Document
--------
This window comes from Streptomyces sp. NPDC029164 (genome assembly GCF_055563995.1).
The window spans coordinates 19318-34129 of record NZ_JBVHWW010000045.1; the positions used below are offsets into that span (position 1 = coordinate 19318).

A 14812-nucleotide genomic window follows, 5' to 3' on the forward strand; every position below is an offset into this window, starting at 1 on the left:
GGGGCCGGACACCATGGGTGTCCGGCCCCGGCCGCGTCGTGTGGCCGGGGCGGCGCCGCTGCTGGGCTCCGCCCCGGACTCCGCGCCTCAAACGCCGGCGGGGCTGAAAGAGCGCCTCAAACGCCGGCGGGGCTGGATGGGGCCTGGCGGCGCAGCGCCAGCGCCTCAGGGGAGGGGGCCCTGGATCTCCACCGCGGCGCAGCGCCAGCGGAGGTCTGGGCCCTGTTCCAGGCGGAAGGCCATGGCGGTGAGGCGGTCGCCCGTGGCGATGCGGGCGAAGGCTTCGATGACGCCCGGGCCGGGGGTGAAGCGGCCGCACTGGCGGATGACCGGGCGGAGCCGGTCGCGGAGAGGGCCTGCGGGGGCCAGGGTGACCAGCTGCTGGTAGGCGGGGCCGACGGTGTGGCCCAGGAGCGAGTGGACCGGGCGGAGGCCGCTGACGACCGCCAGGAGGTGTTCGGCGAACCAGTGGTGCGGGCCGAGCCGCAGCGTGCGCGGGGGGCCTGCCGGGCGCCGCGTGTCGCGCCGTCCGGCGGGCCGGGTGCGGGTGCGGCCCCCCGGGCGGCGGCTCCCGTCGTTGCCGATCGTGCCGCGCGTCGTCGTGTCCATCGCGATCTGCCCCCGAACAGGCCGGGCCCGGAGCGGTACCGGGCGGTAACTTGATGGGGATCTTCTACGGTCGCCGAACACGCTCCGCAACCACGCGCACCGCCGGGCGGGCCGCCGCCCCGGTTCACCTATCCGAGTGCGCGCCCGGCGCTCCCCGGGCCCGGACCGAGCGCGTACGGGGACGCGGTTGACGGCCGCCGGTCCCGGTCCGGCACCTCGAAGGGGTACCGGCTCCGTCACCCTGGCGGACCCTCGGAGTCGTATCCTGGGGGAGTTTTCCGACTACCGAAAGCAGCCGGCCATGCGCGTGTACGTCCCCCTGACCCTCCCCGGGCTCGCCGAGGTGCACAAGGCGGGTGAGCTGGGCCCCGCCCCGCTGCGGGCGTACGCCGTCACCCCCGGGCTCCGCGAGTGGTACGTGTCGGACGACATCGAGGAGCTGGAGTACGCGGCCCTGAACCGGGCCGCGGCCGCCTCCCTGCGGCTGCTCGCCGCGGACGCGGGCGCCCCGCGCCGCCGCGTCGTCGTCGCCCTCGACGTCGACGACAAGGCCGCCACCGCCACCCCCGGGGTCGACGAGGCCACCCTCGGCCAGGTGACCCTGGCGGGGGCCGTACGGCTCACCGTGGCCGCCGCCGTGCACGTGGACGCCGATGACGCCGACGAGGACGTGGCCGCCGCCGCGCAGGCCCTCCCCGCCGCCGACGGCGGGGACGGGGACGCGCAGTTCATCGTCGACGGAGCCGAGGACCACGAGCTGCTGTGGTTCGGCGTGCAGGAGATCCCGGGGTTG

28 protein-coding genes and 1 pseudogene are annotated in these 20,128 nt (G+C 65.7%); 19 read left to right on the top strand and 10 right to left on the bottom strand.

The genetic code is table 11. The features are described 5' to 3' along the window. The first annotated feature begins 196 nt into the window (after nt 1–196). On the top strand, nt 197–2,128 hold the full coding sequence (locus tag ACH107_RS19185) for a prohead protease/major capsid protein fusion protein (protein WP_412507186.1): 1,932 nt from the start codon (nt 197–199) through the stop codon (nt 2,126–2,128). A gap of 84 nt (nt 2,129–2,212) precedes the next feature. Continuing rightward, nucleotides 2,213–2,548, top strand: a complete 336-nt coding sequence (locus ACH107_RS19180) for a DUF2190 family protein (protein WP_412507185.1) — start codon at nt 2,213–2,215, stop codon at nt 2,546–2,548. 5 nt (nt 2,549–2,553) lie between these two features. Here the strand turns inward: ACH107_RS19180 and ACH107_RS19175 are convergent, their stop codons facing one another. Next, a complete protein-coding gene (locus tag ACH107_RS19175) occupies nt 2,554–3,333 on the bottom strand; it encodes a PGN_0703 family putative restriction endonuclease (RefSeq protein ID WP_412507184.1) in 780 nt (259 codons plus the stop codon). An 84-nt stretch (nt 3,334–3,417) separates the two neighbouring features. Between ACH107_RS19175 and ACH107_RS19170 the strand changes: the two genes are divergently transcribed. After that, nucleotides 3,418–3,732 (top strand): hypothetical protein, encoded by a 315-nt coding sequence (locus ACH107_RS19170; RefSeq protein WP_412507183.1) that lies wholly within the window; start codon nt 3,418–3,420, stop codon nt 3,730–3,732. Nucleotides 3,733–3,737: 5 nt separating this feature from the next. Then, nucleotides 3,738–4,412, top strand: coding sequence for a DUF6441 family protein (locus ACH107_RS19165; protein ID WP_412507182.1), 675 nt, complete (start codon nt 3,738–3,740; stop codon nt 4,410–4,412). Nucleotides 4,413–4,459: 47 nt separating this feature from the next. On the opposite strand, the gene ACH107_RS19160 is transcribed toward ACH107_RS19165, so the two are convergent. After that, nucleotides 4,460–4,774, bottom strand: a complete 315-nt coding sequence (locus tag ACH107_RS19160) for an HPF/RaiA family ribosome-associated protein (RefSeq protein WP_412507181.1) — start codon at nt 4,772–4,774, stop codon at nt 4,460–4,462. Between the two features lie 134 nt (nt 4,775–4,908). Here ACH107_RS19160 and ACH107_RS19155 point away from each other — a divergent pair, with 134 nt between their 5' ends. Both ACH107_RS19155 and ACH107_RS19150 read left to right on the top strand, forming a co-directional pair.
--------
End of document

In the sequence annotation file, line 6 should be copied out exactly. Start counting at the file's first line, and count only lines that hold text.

The genetic code is table 11. The features are described 5' to 3' along the window. The first annotated feature begins 196 nt into the window (after nt 1–196). On the top strand, nt 197–2,128 hold the full coding sequence (locus tag ACH107_RS19185) for a prohead protease/major capsid protein fusion protein (protein WP_412507186.1): 1,932 nt from the start codon (nt 197–199) through the stop codon (nt 2,126–2,128). A gap of 84 nt (nt 2,129–2,212) precedes the next feature. Continuing rightward, nucleotides 2,213–2,548, top strand: a complete 336-nt coding sequence (locus ACH107_RS19180) for a DUF2190 family protein (protein WP_412507185.1) — start codon at nt 2,213–2,215, stop codon at nt 2,546–2,548. 5 nt (nt 2,549–2,553) lie between these two features. Here the strand turns inward: ACH107_RS19180 and ACH107_RS19175 are convergent, their stop codons facing one another. Next, a complete protein-coding gene (locus tag ACH107_RS19175) occupies nt 2,554–3,333 on the bottom strand; it encodes a PGN_0703 family putative restriction endonuclease (RefSeq protein ID WP_412507184.1) in 780 nt (259 codons plus the stop codon). An 84-nt stretch (nt 3,334–3,417) separates the two neighbouring features. Between ACH107_RS19175 and ACH107_RS19170 the strand changes: the two genes are divergently transcribed. After that, nucleotides 3,418–3,732 (top strand): hypothetical protein, encoded by a 315-nt coding sequence (locus ACH107_RS19170; RefSeq protein WP_412507183.1) that lies wholly within the window; start codon nt 3,418–3,420, stop codon nt 3,730–3,732. Nucleotides 3,733–3,737: 5 nt separating this feature from the next. Then, nucleotides 3,738–4,412, top strand: coding sequence for a DUF6441 family protein (locus ACH107_RS19165; protein ID WP_412507182.1), 675 nt, complete (start codon nt 3,738–3,740; stop codon nt 4,410–4,412). Nucleotides 4,413–4,459: 47 nt separating this feature from the next. On the opposite strand, the gene ACH107_RS19160 is transcribed toward ACH107_RS19165, so the two are convergent. After that, nucleotides 4,460–4,774, bottom strand: a complete 315-nt coding sequence (locus tag ACH107_RS19160) for an HPF/RaiA family ribosome-associated protein (RefSeq protein WP_412507181.1) — start codon at nt 4,772–4,774, stop codon at nt 4,460–4,462. Between the two features lie 134 nt (nt 4,775–4,908). Here ACH107_RS19160 and ACH107_RS19155 point away from each other — a divergent pair, with 134 nt between their 5' ends. Both ACH107_RS19155 and ACH107_RS19150 read left to right on the top strand, forming a co-directional pair.